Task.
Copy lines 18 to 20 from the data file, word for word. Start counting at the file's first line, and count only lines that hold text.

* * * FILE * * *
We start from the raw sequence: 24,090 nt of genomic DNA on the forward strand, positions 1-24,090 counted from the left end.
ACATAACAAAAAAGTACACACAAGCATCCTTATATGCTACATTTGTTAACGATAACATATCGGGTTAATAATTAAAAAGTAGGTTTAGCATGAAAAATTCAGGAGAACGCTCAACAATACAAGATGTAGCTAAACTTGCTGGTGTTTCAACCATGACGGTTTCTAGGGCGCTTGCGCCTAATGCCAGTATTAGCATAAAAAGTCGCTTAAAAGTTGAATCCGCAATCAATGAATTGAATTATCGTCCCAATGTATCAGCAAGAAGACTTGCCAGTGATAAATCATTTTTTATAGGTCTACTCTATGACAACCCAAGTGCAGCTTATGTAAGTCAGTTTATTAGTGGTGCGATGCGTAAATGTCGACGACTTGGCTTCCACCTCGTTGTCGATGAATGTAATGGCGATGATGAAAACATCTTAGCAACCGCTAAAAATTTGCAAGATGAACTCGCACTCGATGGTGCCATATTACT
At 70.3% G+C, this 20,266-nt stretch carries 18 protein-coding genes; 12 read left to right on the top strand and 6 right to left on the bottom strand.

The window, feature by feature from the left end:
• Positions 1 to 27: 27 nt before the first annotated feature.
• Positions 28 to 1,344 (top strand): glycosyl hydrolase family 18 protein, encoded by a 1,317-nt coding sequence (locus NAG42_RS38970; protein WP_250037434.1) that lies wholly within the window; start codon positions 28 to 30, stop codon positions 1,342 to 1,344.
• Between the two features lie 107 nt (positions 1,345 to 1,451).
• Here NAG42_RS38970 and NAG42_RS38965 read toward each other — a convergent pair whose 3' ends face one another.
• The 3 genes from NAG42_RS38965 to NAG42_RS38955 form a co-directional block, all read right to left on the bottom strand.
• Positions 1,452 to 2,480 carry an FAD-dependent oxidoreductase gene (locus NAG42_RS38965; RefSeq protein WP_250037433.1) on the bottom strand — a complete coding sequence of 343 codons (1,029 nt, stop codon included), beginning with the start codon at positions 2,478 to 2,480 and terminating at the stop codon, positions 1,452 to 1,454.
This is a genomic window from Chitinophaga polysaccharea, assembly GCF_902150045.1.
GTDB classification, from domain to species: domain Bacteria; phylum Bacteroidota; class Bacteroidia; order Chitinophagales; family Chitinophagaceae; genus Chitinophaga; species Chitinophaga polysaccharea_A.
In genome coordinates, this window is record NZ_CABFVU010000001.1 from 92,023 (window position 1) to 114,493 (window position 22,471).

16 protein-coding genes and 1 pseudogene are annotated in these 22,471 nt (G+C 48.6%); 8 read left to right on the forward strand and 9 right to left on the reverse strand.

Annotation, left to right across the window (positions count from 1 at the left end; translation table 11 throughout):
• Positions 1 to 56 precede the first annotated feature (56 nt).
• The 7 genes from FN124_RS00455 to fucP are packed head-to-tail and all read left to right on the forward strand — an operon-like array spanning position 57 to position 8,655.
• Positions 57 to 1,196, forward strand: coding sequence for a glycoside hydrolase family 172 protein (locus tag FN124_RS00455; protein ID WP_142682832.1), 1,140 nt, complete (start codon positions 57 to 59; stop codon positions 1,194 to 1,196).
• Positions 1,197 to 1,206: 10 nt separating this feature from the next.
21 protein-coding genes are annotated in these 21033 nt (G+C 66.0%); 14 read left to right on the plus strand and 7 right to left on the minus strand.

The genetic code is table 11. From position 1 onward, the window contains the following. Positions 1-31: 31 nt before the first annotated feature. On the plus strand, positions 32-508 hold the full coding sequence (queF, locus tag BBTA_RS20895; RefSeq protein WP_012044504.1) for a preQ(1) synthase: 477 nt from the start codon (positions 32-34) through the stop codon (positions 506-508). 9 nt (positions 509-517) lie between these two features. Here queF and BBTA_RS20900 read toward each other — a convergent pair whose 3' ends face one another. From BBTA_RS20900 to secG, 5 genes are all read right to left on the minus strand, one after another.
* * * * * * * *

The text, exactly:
• Positions 57 to 1,196, forward strand: coding sequence for a glycoside hydrolase family 172 protein (locus tag FN124_RS00455; protein ID WP_142682832.1), 1,140 nt, complete (start codon positions 57 to 59; stop codon positions 1,194 to 1,196).
• Positions 1,197 to 1,206: 10 nt separating this feature from the next.
21 protein-coding genes are annotated in these 21033 nt (G+C 66.0%); 14 read left to right on the plus strand and 7 right to left on the minus strand.